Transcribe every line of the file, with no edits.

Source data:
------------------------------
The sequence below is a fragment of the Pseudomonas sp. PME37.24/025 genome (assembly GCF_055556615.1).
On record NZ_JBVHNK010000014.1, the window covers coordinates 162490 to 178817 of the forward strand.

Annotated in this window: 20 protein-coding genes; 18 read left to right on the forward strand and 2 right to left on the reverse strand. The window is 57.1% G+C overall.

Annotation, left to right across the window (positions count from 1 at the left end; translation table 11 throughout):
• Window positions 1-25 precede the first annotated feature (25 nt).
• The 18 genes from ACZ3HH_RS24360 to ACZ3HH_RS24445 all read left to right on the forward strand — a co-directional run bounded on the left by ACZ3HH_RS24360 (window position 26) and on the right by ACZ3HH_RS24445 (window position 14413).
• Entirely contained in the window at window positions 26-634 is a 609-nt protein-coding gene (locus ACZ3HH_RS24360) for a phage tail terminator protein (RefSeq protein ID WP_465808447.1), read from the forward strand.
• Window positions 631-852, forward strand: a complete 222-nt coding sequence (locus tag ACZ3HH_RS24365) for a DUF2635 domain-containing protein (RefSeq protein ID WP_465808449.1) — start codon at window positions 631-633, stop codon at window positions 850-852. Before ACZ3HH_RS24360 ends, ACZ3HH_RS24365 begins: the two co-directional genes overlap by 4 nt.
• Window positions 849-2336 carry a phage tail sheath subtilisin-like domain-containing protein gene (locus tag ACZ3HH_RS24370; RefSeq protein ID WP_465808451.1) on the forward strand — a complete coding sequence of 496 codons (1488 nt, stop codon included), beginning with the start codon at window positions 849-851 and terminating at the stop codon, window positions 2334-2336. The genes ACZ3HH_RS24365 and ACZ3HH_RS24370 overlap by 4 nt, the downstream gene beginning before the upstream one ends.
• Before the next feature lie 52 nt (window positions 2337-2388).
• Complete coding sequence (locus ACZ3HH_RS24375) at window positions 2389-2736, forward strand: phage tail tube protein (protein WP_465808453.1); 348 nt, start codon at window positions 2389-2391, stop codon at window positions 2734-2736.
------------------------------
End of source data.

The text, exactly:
The sequence below is a fragment of the Pseudomonas sp. PME37.24/025 genome (assembly GCF_055556615.1).
On record NZ_JBVHNK010000014.1, the window covers coordinates 162490 to 178817 of the forward strand.

Annotated in this window: 20 protein-coding genes; 18 read left to right on the forward strand and 2 right to left on the reverse strand. The window is 57.1% G+C overall.

Annotation, left to right across the window (positions count from 1 at the left end; translation table 11 throughout):
• Window positions 1-25 precede the first annotated feature (25 nt).
• The 18 genes from ACZ3HH_RS24360 to ACZ3HH_RS24445 all read left to right on the forward strand — a co-directional run bounded on the left by ACZ3HH_RS24360 (window position 26) and on the right by ACZ3HH_RS24445 (window position 14413).
• Entirely contained in the window at window positions 26-634 is a 609-nt protein-coding gene (locus ACZ3HH_RS24360) for a phage tail terminator protein (RefSeq protein ID WP_465808447.1), read from the forward strand.
• Window positions 631-852, forward strand: a complete 222-nt coding sequence (locus tag ACZ3HH_RS24365) for a DUF2635 domain-containing protein (RefSeq protein ID WP_465808449.1) — start codon at window positions 631-633, stop codon at window positions 850-852. Before ACZ3HH_RS24360 ends, ACZ3HH_RS24365 begins: the two co-directional genes overlap by 4 nt.
• Window positions 849-2336 carry a phage tail sheath subtilisin-like domain-containing protein gene (locus tag ACZ3HH_RS24370; RefSeq protein ID WP_465808451.1) on the forward strand — a complete coding sequence of 496 codons (1488 nt, stop codon included), beginning with the start codon at window positions 849-851 and terminating at the stop codon, window positions 2334-2336. The genes ACZ3HH_RS24365 and ACZ3HH_RS24370 overlap by 4 nt, the downstream gene beginning before the upstream one ends.
• Before the next feature lie 52 nt (window positions 2337-2388).
• Complete coding sequence (locus ACZ3HH_RS24375) at window positions 2389-2736, forward strand: phage tail tube protein (protein WP_465808453.1); 348 nt, start codon at window positions 2389-2391, stop codon at window positions 2734-2736.